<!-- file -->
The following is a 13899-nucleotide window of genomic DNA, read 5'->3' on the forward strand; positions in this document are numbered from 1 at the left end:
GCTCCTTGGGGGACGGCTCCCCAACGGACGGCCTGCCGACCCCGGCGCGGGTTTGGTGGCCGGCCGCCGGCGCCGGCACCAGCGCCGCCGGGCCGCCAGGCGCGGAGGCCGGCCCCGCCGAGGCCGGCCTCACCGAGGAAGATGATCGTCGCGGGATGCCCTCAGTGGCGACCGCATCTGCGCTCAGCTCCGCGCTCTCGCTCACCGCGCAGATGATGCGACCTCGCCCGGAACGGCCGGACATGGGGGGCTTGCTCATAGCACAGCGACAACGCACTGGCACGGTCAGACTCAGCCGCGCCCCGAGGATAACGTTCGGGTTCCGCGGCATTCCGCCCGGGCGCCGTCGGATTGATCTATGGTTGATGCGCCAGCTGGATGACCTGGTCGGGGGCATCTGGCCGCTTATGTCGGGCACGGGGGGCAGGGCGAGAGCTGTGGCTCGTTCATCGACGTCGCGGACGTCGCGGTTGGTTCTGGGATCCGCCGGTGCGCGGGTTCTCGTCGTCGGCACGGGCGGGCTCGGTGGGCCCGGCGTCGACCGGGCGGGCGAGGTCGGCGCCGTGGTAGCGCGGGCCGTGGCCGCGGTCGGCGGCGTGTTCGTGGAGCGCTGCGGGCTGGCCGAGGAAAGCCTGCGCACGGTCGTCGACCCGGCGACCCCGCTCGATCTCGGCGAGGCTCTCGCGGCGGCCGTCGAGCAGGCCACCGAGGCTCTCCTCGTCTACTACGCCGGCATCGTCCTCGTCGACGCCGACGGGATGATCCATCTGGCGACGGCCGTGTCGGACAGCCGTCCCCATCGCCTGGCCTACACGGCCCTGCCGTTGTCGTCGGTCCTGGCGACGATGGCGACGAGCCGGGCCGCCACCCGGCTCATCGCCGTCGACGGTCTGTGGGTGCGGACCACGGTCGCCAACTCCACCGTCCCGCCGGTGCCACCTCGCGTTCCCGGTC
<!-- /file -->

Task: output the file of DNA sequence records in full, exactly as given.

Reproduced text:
The following is a 13899-nucleotide window of genomic DNA, read 5'->3' on the forward strand; positions in this document are numbered from 1 at the left end:
GCTCCTTGGGGGACGGCTCCCCAACGGACGGCCTGCCGACCCCGGCGCGGGTTTGGTGGCCGGCCGCCGGCGCCGGCACCAGCGCCGCCGGGCCGCCAGGCGCGGAGGCCGGCCCCGCCGAGGCCGGCCTCACCGAGGAAGATGATCGTCGCGGGATGCCCTCAGTGGCGACCGCATCTGCGCTCAGCTCCGCGCTCTCGCTCACCGCGCAGATGATGCGACCTCGCCCGGAACGGCCGGACATGGGGGGCTTGCTCATAGCACAGCGACAACGCACTGGCACGGTCAGACTCAGCCGCGCCCCGAGGATAACGTTCGGGTTCCGCGGCATTCCGCCCGGGCGCCGTCGGATTGATCTATGGTTGATGCGCCAGCTGGATGACCTGGTCGGGGGCATCTGGCCGCTTATGTCGGGCACGGGGGGCAGGGCGAGAGCTGTGGCTCGTTCATCGACGTCGCGGACGTCGCGGTTGGTTCTGGGATCCGCCGGTGCGCGGGTTCTCGTCGTCGGCACGGGCGGGCTCGGTGGGCCCGGCGTCGACCGGGCGGGCGAGGTCGGCGCCGTGGTAGCGCGGGCCGTGGCCGCGGTCGGCGGCGTGTTCGTGGAGCGCTGCGGGCTGGCCGAGGAAAGCCTGCGCACGGTCGTCGACCCGGCGACCCCGCTCGATCTCGGCGAGGCTCTCGCGGCGGCCGTCGAGCAGGCCACCGAGGCTCTCCTCGTCTACTACGCCGGCATCGTCCTCGTCGACGCCGACGGGATGATCCATCTGGCGACGGCCGTGTCGGACAGCCGTCCCCATCGCCTGGCCTACACGGCCCTGCCGTTGTCGTCGGTCCTGGCGACGATGGCGACGAGCCGGGCCGCCACCCGGCTCATCGCCGTCGACGGTCTGTGGGTGCGGACCACGGTCGCCAACTCCACCGTCCCGCCGGTGCCACCTCGCGTTCCCGGTC